A brief history of maternity wear (1770–1925) Part 7

The Twentieth Century Continued…

Women’s Magazines

Between 1910 and 1925, most women’s magazines did start to discuss pregnancy. Adverts of the 1920s for maternity wear were small and usually found alongside baby products. Also, the rhetoric of many of these advertisements emphasized expectant mothers hiding their condition to fit in with society’s norms. Themes of “natural” and “modest” shapes reiterated throughout magazines. In January 1915, The Delineator included an advertisement for a maternity skirt made by D. Finlay and Sons in Manchester. It read as follows:

The ‘Finlay’ Maternity and Obesity Skirt is recommended by
Doctors and Nurses for a graceful slim appearance at all times,
and as a positive aid to good health. This skirt is Tailor-made,
in refined new styles, the appearance being perfectly normal.

. . . We have proof of satisfaction in many appreciative letters
from our patrons. One reads: ‘The skirt arrived . . . and gives
me great satisfaction. …Your patent is a splendid idea, and
is invaluable for keeping a modest appearance all the time.

Similarly, Wood Brothers Company, whose advertisements were found in a wide range of women’s magazines advertised for “self-adjusting maternity wear,” stating that “the greatest advantage of this garment is that it always presents the appearance of an ordinary walking skirt.”

In the October 1923 edition of Good Housekeeping, Wood Bros advertised that mothers wearing their clothes will be “entirely free from embarrassment of a noticeable appearance during a trying period.”

These advertisements all promoted concealing the pregnant figure, with such phrases as “modest appearance,” “ordinary skirt,” and “noticeable appearance.” The connotation was that the pregnant shape was taboo, and that concealing it was not only socially acceptable, but expected. As Samantha Pile observed from extensive study of various magazine adverts in the interwar period, “advertisements for and illustrations of maternity clothing in fashion pages continually depict a visibly fashionable, but hardly pregnant woman. What they illustrate is an ideal: a young, slim, healthy mother-to-be, who, above all, is well-dressed and up-to-date.”

Pile’s conclusions were reiterated in my own research of sampling random women’s magazines from 1910-1925. Most of the clothing mentioned is offered because an expectant mother will “have clothes that allow [her] to go around as usual without attracting attention to [her] condition.”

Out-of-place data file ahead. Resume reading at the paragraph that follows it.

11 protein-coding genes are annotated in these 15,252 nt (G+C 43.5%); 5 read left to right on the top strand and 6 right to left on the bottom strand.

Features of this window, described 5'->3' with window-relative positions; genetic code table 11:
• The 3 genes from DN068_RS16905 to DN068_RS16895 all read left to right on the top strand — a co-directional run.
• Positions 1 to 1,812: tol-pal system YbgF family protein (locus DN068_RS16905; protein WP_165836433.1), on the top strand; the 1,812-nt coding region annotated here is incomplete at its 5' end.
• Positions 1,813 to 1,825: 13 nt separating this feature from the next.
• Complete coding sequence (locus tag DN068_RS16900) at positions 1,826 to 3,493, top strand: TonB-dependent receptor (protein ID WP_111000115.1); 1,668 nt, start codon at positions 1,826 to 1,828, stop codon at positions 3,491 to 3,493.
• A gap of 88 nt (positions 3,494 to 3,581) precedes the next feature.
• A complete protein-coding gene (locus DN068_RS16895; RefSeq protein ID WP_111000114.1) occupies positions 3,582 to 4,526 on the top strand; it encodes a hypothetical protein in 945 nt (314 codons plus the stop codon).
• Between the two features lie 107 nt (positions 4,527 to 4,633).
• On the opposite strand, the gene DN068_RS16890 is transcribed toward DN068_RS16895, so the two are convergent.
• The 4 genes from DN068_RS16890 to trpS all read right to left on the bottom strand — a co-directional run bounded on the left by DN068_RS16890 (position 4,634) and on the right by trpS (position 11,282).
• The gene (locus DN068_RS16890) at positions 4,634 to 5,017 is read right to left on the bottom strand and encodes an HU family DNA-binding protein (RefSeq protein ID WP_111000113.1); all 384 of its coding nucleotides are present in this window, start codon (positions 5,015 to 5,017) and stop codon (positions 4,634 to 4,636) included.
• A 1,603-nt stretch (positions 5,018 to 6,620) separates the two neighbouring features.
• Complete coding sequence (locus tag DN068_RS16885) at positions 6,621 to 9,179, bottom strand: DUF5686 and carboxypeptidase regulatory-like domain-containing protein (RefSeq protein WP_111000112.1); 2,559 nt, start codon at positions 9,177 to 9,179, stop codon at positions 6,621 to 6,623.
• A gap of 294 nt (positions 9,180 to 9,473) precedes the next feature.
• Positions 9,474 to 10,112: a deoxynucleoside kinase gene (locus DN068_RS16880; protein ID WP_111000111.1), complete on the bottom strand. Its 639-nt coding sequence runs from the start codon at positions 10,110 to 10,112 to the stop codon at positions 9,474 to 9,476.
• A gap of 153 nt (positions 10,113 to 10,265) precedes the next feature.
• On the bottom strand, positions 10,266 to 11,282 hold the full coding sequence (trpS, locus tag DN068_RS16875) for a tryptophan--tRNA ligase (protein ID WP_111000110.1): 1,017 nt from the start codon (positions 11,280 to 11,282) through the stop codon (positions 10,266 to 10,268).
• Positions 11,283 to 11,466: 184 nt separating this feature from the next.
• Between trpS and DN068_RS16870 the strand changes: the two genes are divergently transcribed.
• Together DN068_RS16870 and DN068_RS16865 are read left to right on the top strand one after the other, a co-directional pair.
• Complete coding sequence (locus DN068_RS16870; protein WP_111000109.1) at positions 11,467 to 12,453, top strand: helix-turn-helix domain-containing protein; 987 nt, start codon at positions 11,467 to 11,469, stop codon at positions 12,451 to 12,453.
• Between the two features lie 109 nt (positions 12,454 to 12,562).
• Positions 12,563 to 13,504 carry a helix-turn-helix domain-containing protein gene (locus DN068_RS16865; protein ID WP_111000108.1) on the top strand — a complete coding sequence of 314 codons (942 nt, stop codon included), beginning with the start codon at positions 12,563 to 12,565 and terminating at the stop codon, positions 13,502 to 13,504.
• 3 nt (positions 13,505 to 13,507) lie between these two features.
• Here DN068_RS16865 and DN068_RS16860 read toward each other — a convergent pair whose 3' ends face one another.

Dark colours were especially advised because they concealed the protruding stomach better than light or patterned dresses. Emphasis was placed on looking smaller and conforming to society’s expected image of women.

Conduct Books

Expectant mothers not only received advice on maternity wear from the women’s magazines, but conduct books continued to offer helpful suggestions. Mary Kidd’s Ideal Motherhood: A Book for the Expectant Mother includes an entire section related to clothing. Kidd begins by echoing a familiar sentiment for pregnant women to look nice: “women sometimes become unnecessarily disheartened about their appearance and give up trying to look nice at this time. This is the greatest mistake. No woman need to be unsightly when pregnant.” Kidd appeals to women’s desire to remain fashionable, even when their bodies suggest otherwise; however, she also advises against tight clothing, encouraging the mother’s health. Although, then, Kidd does emphasise a good sense of fashion (“a well designed dress will go a long way towards making up for her loss of figure”), her concerns on health gives her advice more weight, rather than being dismissed as frivoulous.

Manuals that were not written by physicians, however, tended to emphasize the importance for women to maintain their figure. The pamphlet Preparing for Motherhood, includes advice on clothing to “help a woman over the embarrassment which many feel when obliged to appear in an obviously pregnant condition.” Women were also told that there was no reason why pregnancy should result in a loss of figure, after the baby was born. Literature on prenatal care often included sections for maintaining appearance both before and after birth.

Preparing for Motherhood tells expectant mothers, “the fact remains that unless a woman is actually swamped with household cares (and with the practice of intelligent birth control there isn’t the slightest necessity for this), there is little or no excuse for her becoming fat, flabby, and careless as to her appearance.”


A woman’s body was not only supposed to reproduce, but maintain a specified figure while doing so.

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